Patients are being warned not to stop taking the valsartan-containing products Dilart and Dilart HCT despite the tablets being subject to a recall because of contamination.
The TGA says the angiotensin II antagonist products have been found to contain trace impurities of a possible carcinogen, N-nitrosodiethylamine (NDEA), but the risk is not great enough to warrant immediate cessation of treatment.
Patients should continue to take the medications until they can be replaced by an alternative valsartan product, the regulator advises.
The recall was issued after impurities were found in batches of valsartan made by an Indian manufacturing plant, and supplied by Alphapharm (trading as Mylan in Australia).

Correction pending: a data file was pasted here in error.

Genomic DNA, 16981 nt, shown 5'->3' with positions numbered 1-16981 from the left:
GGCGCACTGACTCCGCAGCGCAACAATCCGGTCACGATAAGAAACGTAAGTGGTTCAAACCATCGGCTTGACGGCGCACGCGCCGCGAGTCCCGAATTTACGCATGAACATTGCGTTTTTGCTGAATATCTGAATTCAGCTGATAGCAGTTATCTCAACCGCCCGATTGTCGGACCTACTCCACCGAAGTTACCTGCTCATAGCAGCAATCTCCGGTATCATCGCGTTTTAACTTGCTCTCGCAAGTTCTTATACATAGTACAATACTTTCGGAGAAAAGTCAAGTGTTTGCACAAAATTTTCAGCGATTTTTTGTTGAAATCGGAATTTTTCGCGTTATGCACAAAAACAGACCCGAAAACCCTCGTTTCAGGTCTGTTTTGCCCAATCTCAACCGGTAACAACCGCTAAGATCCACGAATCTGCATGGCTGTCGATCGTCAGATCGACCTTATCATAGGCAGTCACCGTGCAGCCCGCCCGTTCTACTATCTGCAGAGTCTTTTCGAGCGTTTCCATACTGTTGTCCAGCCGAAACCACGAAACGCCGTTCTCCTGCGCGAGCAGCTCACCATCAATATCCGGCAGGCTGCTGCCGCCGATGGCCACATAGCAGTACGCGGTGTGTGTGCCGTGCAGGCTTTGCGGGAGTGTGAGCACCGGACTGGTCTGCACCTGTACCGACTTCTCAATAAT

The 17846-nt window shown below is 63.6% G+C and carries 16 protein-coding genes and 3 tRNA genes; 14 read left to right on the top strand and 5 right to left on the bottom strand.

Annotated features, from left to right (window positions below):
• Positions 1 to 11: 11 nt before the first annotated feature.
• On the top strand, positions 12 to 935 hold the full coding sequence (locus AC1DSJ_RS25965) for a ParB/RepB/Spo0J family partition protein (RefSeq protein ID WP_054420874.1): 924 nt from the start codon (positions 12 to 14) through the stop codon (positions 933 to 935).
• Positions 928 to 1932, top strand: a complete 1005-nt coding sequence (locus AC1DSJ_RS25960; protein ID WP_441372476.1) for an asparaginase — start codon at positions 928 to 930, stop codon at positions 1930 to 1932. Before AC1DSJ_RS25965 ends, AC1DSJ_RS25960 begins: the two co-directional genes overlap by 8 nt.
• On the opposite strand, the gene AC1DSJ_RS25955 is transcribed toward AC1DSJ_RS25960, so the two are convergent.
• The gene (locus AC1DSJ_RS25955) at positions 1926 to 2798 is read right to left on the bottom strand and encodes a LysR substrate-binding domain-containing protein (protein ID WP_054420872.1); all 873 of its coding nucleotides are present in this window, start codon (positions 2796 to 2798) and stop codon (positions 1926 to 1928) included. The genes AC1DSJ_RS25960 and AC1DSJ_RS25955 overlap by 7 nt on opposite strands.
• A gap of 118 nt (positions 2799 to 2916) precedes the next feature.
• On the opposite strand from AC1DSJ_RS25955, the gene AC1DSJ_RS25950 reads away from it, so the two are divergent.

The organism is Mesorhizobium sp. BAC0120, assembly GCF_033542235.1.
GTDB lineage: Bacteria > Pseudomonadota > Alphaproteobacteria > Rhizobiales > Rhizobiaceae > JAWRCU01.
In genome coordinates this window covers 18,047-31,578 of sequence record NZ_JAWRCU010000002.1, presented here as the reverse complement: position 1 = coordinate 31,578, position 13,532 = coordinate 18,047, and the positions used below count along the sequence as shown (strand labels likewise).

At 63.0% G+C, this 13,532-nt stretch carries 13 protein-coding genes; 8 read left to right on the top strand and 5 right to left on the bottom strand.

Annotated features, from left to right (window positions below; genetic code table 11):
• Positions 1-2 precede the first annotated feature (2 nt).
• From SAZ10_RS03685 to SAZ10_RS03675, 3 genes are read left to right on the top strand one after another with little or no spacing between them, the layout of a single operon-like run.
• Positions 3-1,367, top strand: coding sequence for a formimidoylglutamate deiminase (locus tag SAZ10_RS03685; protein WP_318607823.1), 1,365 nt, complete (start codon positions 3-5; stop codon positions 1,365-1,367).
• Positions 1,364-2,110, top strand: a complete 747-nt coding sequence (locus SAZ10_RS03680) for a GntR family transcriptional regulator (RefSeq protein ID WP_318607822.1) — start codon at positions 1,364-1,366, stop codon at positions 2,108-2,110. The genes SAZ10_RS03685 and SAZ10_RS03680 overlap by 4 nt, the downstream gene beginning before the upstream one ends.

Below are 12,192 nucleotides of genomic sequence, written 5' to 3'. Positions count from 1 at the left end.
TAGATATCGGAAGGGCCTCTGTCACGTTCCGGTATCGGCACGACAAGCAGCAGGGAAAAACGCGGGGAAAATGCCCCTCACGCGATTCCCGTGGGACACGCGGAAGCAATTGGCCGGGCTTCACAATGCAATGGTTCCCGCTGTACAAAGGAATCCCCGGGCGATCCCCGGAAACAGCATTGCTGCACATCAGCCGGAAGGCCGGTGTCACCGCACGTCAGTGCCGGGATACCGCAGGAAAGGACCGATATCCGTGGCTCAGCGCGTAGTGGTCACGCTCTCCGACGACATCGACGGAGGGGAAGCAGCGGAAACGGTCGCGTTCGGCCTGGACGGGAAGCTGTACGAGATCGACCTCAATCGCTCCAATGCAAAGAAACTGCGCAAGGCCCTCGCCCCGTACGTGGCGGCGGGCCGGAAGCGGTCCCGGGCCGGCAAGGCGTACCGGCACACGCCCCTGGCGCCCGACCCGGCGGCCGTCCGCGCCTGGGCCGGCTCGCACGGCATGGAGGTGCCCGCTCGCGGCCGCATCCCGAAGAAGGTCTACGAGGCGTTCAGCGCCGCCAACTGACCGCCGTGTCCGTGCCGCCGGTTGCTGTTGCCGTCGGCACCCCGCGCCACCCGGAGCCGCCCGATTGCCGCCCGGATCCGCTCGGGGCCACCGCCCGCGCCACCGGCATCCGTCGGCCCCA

“While these impurities are classified as probable human carcinogens … they are also commonly found in a variety of foods, particularly smoked and cured meats, some drinking water, in air pollution and are associated with some industrial processes,” the TGA advisory states.
“The risk posed by the impurity at the levels found in these tablets is very low. Patients should not stop their treatment without consulting a doctor or pharmacist, as suddenly stopping high blood pressure medication poses more risk than the impurity.”
Patients should be advised to return affected packs of Dilart or Dilart HCT tablets to the pharmacy, and should be provided a full refund and, if possible, offered an equivalent product to ensure continuation of therapy.
The contamination problem is different to the NDMA impurity that affected many valsartan products globally in August 2018, which was traced to manufacturing facilities in China.
The TGA notes that valsartan products supplied by Novartis and Apotex such as Diovan and APO-Valsartan are not affected.